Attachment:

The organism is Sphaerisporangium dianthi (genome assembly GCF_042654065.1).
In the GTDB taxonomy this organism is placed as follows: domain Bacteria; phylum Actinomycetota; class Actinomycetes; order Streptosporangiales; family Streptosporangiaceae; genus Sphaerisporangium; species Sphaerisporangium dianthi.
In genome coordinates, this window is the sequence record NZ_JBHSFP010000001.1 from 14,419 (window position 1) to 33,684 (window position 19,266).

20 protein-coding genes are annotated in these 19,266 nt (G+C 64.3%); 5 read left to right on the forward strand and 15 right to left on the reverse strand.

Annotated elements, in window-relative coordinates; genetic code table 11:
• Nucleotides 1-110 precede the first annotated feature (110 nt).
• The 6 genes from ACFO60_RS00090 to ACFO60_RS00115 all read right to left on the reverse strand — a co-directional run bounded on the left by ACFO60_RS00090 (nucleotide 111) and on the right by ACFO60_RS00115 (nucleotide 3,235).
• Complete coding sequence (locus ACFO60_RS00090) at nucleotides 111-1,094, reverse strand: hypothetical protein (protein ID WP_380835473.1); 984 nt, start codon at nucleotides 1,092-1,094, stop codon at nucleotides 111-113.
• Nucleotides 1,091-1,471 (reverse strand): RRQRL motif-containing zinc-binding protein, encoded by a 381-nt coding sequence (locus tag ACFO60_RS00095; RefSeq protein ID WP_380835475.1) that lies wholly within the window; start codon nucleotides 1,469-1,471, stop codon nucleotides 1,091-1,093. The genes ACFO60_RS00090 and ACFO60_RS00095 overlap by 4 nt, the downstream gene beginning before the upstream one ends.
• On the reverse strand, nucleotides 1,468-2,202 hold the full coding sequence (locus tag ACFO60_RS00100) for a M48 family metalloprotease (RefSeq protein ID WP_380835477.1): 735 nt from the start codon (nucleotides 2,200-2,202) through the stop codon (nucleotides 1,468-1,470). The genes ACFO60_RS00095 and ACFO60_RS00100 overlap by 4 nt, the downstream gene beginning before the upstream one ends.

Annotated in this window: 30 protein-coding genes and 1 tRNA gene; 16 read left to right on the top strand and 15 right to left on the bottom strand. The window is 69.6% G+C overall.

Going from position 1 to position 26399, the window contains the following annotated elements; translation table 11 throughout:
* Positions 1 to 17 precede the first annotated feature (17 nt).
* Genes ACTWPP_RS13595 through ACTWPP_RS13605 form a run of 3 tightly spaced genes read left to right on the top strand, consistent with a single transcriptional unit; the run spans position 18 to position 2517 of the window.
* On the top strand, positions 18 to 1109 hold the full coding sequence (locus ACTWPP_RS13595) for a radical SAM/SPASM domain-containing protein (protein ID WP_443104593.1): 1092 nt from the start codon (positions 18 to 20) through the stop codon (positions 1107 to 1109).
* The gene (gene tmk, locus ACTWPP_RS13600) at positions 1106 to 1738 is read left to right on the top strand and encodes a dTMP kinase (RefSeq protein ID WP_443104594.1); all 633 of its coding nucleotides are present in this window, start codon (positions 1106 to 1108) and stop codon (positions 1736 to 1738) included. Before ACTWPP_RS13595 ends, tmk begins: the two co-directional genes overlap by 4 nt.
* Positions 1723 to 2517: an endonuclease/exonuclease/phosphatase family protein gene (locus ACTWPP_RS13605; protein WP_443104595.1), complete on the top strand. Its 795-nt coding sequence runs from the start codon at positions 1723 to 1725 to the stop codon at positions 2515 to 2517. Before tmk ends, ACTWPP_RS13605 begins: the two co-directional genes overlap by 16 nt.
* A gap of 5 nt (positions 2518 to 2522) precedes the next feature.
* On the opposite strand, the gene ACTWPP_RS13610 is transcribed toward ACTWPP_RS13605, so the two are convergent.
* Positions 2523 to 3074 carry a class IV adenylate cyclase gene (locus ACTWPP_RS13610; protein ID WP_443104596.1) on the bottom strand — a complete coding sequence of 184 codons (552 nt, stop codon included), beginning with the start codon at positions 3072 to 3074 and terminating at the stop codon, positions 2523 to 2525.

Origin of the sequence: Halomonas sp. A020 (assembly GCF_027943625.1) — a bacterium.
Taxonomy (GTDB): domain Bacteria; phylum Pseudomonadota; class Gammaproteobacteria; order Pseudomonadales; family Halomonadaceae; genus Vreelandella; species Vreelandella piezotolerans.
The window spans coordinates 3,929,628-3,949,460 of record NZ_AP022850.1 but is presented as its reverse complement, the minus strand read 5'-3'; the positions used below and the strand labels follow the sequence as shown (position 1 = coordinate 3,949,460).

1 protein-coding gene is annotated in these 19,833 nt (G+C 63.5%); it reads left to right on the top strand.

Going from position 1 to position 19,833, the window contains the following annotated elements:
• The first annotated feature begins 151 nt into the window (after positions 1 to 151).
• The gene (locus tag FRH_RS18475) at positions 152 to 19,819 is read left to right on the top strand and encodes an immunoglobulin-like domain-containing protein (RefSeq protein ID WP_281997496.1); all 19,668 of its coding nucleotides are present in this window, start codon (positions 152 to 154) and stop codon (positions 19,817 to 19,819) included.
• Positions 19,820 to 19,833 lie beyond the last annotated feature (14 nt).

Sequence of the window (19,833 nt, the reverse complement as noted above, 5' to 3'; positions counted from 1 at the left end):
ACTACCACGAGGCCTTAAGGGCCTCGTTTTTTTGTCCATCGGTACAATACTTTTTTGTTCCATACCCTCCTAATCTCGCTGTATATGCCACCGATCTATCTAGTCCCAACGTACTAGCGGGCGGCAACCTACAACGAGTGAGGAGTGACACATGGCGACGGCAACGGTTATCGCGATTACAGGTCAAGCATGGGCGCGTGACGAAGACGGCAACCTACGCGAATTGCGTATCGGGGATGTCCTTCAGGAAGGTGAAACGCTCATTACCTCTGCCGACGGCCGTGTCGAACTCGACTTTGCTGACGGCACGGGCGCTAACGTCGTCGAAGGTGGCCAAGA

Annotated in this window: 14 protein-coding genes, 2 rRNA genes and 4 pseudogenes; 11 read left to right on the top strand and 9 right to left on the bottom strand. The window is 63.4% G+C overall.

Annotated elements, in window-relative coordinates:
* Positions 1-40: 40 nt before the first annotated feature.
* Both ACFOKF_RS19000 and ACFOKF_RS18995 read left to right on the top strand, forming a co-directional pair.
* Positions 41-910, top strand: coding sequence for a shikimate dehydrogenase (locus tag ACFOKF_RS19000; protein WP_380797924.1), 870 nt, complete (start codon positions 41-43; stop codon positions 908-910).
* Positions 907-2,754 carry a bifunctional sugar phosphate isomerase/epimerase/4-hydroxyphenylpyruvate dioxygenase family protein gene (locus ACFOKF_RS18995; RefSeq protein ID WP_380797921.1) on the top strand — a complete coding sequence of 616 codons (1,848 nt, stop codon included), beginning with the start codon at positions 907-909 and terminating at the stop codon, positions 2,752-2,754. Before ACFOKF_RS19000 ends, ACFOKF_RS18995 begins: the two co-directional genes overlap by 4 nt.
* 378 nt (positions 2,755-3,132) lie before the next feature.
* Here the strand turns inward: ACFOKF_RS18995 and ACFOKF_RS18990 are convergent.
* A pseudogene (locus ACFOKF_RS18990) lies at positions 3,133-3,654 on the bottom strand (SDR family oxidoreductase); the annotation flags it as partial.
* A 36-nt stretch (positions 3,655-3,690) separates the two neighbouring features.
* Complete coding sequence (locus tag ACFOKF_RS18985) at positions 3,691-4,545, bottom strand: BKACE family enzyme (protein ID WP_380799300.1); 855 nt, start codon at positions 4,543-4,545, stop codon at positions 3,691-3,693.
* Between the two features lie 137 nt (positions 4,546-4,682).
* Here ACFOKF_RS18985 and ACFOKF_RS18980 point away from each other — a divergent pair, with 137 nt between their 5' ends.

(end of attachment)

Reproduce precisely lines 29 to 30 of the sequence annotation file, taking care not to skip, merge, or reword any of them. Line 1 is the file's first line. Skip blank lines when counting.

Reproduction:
Sequence of the window (19,833 nt, the reverse complement as noted above, 5' to 3'; positions counted from 1 at the left end):
ACTACCACGAGGCCTTAAGGGCCTCGTTTTTTTGTCCATCGGTACAATACTTTTTTGTTCCATACCCTCCTAATCTCGCTGTATATGCCACCGATCTATCTAGTCCCAACGTACTAGCGGGCGGCAACCTACAACGAGTGAGGAGTGACACATGGCGACGGCAACGGTTATCGCGATTACAGGTCAAGCATGGGCGCGTGACGAAGACGGCAACCTACGCGAATTGCGTATCGGGGATGTCCTTCAGGAAGGTGAAACGCTCATTACCTCTGCCGACGGCCGTGTCGAACTCGACTTTGCTGACGGCACGGGCGCTAACGTCGTCGAAGGTGGCCAAGA